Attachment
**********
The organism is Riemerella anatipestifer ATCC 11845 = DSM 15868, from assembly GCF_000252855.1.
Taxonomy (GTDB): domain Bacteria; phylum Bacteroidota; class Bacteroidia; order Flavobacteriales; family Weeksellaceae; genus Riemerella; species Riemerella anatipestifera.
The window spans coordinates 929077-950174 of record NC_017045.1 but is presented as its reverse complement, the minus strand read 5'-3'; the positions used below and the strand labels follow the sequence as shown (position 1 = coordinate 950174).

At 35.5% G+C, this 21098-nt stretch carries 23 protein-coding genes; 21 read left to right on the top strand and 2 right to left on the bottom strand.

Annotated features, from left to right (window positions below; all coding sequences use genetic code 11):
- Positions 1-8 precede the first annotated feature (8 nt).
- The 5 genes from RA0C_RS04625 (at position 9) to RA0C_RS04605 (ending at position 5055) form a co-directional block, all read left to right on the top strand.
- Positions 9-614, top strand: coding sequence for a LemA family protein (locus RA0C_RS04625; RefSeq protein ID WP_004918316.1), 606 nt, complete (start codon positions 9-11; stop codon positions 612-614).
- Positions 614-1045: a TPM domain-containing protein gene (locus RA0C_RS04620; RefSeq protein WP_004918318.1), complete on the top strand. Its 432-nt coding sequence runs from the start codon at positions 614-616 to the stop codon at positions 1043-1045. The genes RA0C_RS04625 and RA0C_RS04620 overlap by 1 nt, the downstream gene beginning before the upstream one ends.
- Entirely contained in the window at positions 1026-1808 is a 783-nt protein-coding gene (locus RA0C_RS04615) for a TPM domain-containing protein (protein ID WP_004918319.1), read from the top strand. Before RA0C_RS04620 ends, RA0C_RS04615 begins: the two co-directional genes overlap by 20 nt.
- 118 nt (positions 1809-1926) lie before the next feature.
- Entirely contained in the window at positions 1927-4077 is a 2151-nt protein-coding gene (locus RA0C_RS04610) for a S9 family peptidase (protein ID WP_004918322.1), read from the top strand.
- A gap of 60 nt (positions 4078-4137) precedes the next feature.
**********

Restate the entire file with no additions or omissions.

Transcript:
The organism is Riemerella anatipestifer ATCC 11845 = DSM 15868, from assembly GCF_000252855.1.
Taxonomy (GTDB): domain Bacteria; phylum Bacteroidota; class Bacteroidia; order Flavobacteriales; family Weeksellaceae; genus Riemerella; species Riemerella anatipestifera.
The window spans coordinates 929077-950174 of record NC_017045.1 but is presented as its reverse complement, the minus strand read 5'-3'; the positions used below and the strand labels follow the sequence as shown (position 1 = coordinate 950174).

At 35.5% G+C, this 21098-nt stretch carries 23 protein-coding genes; 21 read left to right on the top strand and 2 right to left on the bottom strand.

Annotated features, from left to right (window positions below; all coding sequences use genetic code 11):
- Positions 1-8 precede the first annotated feature (8 nt).
- The 5 genes from RA0C_RS04625 (at position 9) to RA0C_RS04605 (ending at position 5055) form a co-directional block, all read left to right on the top strand.
- Positions 9-614, top strand: coding sequence for a LemA family protein (locus RA0C_RS04625; RefSeq protein ID WP_004918316.1), 606 nt, complete (start codon positions 9-11; stop codon positions 612-614).
- Positions 614-1045: a TPM domain-containing protein gene (locus RA0C_RS04620; RefSeq protein WP_004918318.1), complete on the top strand. Its 432-nt coding sequence runs from the start codon at positions 614-616 to the stop codon at positions 1043-1045. The genes RA0C_RS04625 and RA0C_RS04620 overlap by 1 nt, the downstream gene beginning before the upstream one ends.
- Entirely contained in the window at positions 1026-1808 is a 783-nt protein-coding gene (locus RA0C_RS04615) for a TPM domain-containing protein (protein ID WP_004918319.1), read from the top strand. Before RA0C_RS04620 ends, RA0C_RS04615 begins: the two co-directional genes overlap by 20 nt.
- 118 nt (positions 1809-1926) lie before the next feature.
- Entirely contained in the window at positions 1927-4077 is a 2151-nt protein-coding gene (locus RA0C_RS04610) for a S9 family peptidase (protein ID WP_004918322.1), read from the top strand.
- A gap of 60 nt (positions 4078-4137) precedes the next feature.